stdin. Useful to make sure Black will
                                  respect --force-exclude option on some
                                  editors that rely on using stdin.

  -q, --quiet                     Don't emit non-error messages to stderr.
                                  Errors are still emitted; silence those with

  -v, --verbose                   Also emit messages to stderr about files
                                  that were not changed or were ignored due to
                                  exclusion patterns.

  --version                       Show the version and exit.
  --config FILE                   Read configuration from FILE path.
  -h, --help                      Show this message and exit.

Black is a well-behaved Unix-style command-line tool:

  • it does nothing if no sources are passed to it;

  • it will read from standard input and write to standard output if - is used as the filename;

  • it only outputs messages to users on standard error;

  • exits with code 0 unless an internal error occurred (or --check was used).

Using Black with other tools

While Black enforces formatting that conforms to PEP 8, other tools may raise warnings about Black’s changes or will overwrite Black’s changes. A good example of this is isort. Since Black is barely configurable, these tools should be configured to neither warn about nor overwrite Black’s changes.

Actual details on Black compatible configurations for various tools can be found in compatible_configs.

Migrating your code style without ruining git blame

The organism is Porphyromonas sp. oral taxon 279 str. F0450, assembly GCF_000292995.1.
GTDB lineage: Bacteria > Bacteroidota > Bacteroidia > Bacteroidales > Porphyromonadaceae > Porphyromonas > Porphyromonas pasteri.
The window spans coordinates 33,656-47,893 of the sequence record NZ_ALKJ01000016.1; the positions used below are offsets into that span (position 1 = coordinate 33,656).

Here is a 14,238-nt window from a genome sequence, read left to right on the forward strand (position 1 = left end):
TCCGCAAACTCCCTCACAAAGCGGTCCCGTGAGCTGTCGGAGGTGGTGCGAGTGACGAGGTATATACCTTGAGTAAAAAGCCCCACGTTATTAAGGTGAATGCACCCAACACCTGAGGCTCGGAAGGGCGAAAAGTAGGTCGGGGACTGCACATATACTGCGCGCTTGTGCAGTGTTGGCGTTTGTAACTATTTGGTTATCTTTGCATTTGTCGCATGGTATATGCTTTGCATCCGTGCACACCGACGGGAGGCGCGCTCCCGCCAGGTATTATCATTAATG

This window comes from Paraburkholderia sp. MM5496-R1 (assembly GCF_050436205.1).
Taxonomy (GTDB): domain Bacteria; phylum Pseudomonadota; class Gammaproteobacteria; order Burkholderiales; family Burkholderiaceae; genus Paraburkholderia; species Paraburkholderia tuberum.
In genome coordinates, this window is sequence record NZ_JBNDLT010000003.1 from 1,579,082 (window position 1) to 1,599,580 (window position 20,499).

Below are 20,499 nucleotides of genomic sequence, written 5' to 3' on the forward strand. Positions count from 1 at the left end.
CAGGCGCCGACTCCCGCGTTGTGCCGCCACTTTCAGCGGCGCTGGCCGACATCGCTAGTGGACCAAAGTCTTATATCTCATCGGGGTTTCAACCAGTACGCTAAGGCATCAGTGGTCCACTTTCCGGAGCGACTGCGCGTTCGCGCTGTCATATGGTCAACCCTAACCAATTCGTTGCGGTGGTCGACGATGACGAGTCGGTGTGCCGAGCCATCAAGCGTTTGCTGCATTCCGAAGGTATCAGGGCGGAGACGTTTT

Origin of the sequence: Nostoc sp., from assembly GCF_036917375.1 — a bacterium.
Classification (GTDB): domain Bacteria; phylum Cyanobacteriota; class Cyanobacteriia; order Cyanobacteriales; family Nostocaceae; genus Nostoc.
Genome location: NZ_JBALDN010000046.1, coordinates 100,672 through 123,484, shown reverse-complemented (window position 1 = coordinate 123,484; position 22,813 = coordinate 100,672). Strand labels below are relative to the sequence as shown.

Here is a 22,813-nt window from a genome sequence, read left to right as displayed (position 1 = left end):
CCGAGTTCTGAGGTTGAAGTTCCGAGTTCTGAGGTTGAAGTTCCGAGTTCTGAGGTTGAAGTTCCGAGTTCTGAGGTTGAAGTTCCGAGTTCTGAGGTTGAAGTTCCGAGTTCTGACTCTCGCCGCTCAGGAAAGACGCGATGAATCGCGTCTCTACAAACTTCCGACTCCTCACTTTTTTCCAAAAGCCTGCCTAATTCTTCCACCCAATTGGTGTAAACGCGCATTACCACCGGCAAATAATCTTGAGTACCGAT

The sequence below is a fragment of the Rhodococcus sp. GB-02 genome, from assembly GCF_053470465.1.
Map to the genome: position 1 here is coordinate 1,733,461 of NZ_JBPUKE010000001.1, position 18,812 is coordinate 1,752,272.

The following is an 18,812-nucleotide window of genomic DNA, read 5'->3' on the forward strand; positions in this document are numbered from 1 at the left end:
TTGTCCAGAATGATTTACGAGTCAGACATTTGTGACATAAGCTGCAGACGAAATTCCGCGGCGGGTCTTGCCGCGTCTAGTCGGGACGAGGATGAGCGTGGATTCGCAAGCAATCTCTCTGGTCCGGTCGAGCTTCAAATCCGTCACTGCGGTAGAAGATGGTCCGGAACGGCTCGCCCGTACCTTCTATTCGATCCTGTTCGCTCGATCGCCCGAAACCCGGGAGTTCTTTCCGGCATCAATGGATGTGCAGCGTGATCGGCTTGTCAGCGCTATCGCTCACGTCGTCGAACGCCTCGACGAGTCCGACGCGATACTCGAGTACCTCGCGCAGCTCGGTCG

A long-standing argument against moving to automated code formatters like Black is that the migration will clutter up the output of git blame. This was a valid argument, but since Git version 2.23, Git natively supports ignoring revisions in blame with the --ignore-rev option. You can also pass a file listing the revisions to ignore using the --ignore-revs-file option. The changes made by the revision will be ignored when assigning blame. Lines modified by an ignored revision will be blamed on the previous revision that modified those lines.

So when migrating your project’s code style to Black, reformat everything and commit the changes (preferably in one massive commit). Then put the full 40 characters commit identifier(s) into a file.

# Migrate code style to Black

Afterwards, you can pass that file to git blame and see clean and meaningful blame information.

$ git blame --ignore-revs-file .git-blame-ignore-revs
7a1ae265 (John Smith 2019-04-15 15:55:13 -0400 1) def very_important_function(text, file):
abdfd8b0 (Alice Doe  2019-09-23 11:39:32 -0400 2)     text = text.lstrip()
7a1ae265 (John Smith 2019-04-15 15:55:13 -0400 3)     with open(file, "r+") as f:
7a1ae265 (John Smith 2019-04-15 15:55:13 -0400 4)         f.write(formatted)

You can even configure git to automatically ignore revisions listed in a file on every call to git blame.

$ git config blame.ignoreRevsFile .git-blame-ignore-revs

The one caveat is that GitHub and GitLab do not yet support ignoring revisions using their native UI of blame. So blame information will be cluttered with a reformatting commit on those platforms. (If you’d like this feature, there’s an open issue for GitLab and please let GitHub know!)

NOTE: This is a beta product

Black is already successfully used by many projects, small and big. It also sports a decent test suite. However, it is still very new. Things will probably be wonky for a while. This is made explicit by the “Beta” trove classifier, as well as by the “b” in the version number. What this means for you is that until the formatter becomes stable, you should expect some formatting to change in the future. That being said, no drastic stylistic changes are planned, mostly responses to bug reports.

Also, as a safety measure which slows down processing, Black will check that the reformatted code still produces a valid AST that is effectively equivalent to the original (see the Pragmatism section for details). If you’re feeling confident, use --fast.